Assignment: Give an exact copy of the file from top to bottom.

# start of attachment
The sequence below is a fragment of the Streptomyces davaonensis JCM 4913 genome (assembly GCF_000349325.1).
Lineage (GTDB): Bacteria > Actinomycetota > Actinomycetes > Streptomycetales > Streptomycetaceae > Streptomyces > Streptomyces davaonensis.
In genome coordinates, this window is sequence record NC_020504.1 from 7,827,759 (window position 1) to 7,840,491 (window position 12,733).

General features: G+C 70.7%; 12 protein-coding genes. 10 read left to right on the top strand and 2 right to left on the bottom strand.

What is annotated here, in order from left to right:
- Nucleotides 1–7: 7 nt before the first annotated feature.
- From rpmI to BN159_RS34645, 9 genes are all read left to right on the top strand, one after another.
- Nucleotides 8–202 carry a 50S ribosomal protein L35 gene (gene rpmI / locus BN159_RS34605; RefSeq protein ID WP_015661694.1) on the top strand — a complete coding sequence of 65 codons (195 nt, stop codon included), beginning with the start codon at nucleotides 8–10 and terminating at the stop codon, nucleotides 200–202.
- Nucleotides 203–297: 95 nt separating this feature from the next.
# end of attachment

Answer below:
The sequence below is a fragment of the Streptomyces davaonensis JCM 4913 genome (assembly GCF_000349325.1).
Lineage (GTDB): Bacteria > Actinomycetota > Actinomycetes > Streptomycetales > Streptomycetaceae > Streptomyces > Streptomyces davaonensis.
In genome coordinates, this window is sequence record NC_020504.1 from 7,827,759 (window position 1) to 7,840,491 (window position 12,733).

General features: G+C 70.7%; 12 protein-coding genes. 10 read left to right on the top strand and 2 right to left on the bottom strand.

What is annotated here, in order from left to right:
- Nucleotides 1–7: 7 nt before the first annotated feature.
- From rpmI to BN159_RS34645, 9 genes are all read left to right on the top strand, one after another.
- Nucleotides 8–202 carry a 50S ribosomal protein L35 gene (gene rpmI / locus BN159_RS34605; RefSeq protein ID WP_015661694.1) on the top strand — a complete coding sequence of 65 codons (195 nt, stop codon included), beginning with the start codon at nucleotides 8–10 and terminating at the stop codon, nucleotides 200–202.
- Nucleotides 203–297: 95 nt separating this feature from the next.